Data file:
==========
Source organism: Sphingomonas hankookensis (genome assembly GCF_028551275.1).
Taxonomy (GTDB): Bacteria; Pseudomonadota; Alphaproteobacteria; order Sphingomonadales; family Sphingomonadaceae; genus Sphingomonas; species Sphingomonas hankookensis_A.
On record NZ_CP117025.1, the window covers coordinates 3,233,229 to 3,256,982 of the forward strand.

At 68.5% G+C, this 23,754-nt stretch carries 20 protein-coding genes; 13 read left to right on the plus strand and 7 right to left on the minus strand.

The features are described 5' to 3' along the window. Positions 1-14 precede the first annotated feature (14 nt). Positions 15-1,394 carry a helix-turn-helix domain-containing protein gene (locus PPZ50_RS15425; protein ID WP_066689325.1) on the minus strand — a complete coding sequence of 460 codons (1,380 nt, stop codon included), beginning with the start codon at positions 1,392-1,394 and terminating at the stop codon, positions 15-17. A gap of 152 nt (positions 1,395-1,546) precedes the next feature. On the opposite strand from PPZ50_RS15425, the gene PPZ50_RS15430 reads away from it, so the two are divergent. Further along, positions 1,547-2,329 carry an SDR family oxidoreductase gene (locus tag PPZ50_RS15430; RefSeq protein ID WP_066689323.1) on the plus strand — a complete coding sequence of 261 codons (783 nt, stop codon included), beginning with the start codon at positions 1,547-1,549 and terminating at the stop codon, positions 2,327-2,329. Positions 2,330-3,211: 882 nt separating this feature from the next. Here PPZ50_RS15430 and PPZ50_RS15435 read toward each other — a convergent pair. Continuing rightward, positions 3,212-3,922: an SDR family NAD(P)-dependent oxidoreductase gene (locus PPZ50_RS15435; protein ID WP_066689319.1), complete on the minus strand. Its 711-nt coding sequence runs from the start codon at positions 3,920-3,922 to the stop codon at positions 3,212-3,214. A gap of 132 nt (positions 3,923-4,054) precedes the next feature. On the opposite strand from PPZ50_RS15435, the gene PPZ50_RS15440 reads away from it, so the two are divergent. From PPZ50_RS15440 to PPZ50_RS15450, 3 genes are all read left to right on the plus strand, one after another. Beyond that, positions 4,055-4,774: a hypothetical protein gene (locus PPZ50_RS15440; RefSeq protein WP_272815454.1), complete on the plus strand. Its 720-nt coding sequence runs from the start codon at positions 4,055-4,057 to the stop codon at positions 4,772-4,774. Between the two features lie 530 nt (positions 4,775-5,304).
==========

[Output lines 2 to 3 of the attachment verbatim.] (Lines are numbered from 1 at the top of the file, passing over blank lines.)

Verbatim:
Taxonomy (GTDB): Bacteria; Pseudomonadota; Alphaproteobacteria; order Sphingomonadales; family Sphingomonadaceae; genus Sphingomonas; species Sphingomonas hankookensis_A.
On record NZ_CP117025.1, the window covers coordinates 3,233,229 to 3,256,982 of the forward strand.